Viewpoint: Should July Fourth 2022 be a day of celebration or reflection?

My ancestors had yet to arrive in America for the first Independence Day in 1776 or even 100 years later for the 1876 Centennial. But by America’s Bicentennial in 1976, my family was a part of all the revelry that included hot dogs, hamburgers and too much potato salad. We were proud to be Americans and still are today. Somehow this year I just don’t feel like celebrating. Sure, I am blessed to be alive, in generally good health and living a relatively comfortable lifestyle in America — still the greatest country in the world.

Viewpoint: Sheriff Susan Hutson faces rocky road ahead

With two unexpected deaths in less than a week and an ongoing staffing crisis that — in her own words — has “destabilized” the Orleans Justice Center, Sheriff Susan Hutson must have quickly realized that her honeymoon was ending sooner than expected. All new sheriffs get tested by their deputies and inmates (let’s not be so naïve to refer to them as “residents”) to gauge the rules. Hutson was no different. The inmates searched for a weak spot — in this instance not enough staff on the tiers — and exploited it. During the campaign, Hutson pounded on the concepts of care, custody and control.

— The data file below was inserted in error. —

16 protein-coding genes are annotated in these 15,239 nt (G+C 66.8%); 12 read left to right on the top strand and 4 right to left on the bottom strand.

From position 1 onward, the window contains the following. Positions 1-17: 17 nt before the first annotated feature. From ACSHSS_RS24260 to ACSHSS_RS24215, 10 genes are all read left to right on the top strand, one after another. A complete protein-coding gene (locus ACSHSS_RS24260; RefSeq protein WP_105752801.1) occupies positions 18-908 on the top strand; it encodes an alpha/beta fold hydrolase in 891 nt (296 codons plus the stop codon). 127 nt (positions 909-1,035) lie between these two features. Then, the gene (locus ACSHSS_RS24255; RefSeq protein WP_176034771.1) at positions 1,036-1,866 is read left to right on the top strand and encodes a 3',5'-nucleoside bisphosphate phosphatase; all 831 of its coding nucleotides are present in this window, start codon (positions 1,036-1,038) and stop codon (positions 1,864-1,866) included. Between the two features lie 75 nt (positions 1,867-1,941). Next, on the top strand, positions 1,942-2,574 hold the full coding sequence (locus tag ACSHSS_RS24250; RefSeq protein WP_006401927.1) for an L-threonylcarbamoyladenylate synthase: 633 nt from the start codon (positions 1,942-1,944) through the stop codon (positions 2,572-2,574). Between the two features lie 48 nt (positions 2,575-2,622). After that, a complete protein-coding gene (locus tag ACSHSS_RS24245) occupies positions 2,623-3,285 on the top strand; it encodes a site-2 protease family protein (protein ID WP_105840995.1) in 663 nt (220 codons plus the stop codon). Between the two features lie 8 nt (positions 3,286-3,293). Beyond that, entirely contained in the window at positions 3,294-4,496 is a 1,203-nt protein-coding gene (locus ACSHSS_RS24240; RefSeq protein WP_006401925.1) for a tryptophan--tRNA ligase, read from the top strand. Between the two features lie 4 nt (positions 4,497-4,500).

Viewpoint: Are there secrets in the Smart Cities documents Cantrell would prefer to hide?

Many New Orleanians would agree that Mayor LaToya Cantrell is pugnacious, uncompromising and used to getting what she wants. She seemed set on launching a controversial project that was supposed to increase internet connectivity while making retired NBA player Magic Johnson and his partners even richer. Her plans abruptly came to a halt when a skeptical City Council stepped in with a mountain of detailed questions that Cantrell and her staff fought and are finding extremely hard to avoid answering.   

By the middle of their second term, most mayors are thinking about life after City Hall. Mayor Moon Landrieu quickly landed himself a Cabinet position under President Jimmy Carter. Mayor Dutch Morial began practicing law with an eye toward a U.S. Senate race, which was derailed due to his untimely death.